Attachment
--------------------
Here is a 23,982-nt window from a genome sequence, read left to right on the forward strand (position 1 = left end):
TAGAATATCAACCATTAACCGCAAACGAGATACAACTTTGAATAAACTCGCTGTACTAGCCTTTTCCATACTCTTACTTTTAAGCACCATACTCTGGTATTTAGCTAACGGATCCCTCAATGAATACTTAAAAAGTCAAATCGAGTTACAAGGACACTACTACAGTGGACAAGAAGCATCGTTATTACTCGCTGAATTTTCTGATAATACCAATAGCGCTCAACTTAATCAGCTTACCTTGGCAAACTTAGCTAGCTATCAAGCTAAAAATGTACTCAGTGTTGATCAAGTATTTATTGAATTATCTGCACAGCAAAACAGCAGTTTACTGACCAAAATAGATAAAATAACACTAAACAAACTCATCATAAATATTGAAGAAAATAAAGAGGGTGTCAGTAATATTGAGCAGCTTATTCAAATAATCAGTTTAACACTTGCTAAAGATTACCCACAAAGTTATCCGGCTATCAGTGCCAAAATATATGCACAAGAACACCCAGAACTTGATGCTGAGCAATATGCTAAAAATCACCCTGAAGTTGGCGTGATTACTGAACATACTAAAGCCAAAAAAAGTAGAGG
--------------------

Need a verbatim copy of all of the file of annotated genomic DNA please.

Here is a 23,982-nt window from a genome sequence, read left to right on the forward strand (position 1 = left end):
TAGAATATCAACCATTAACCGCAAACGAGATACAACTTTGAATAAACTCGCTGTACTAGCCTTTTCCATACTCTTACTTTTAAGCACCATACTCTGGTATTTAGCTAACGGATCCCTCAATGAATACTTAAAAAGTCAAATCGAGTTACAAGGACACTACTACAGTGGACAAGAAGCATCGTTATTACTCGCTGAATTTTCTGATAATACCAATAGCGCTCAACTTAATCAGCTTACCTTGGCAAACTTAGCTAGCTATCAAGCTAAAAATGTACTCAGTGTTGATCAAGTATTTATTGAATTATCTGCACAGCAAAACAGCAGTTTACTGACCAAAATAGATAAAATAACACTAAACAAACTCATCATAAATATTGAAGAAAATAAAGAGGGTGTCAGTAATATTGAGCAGCTTATTCAAATAATCAGTTTAACACTTGCTAAAGATTACCCACAAAGTTATCCGGCTATCAGTGCCAAAATATATGCACAAGAACACCCAGAACTTGATGCTGAGCAATATGCTAAAAATCACCCTGAAGTTGGCGTGATTACTGAACATACTAAAGCCAAAAAAAGTAGAGG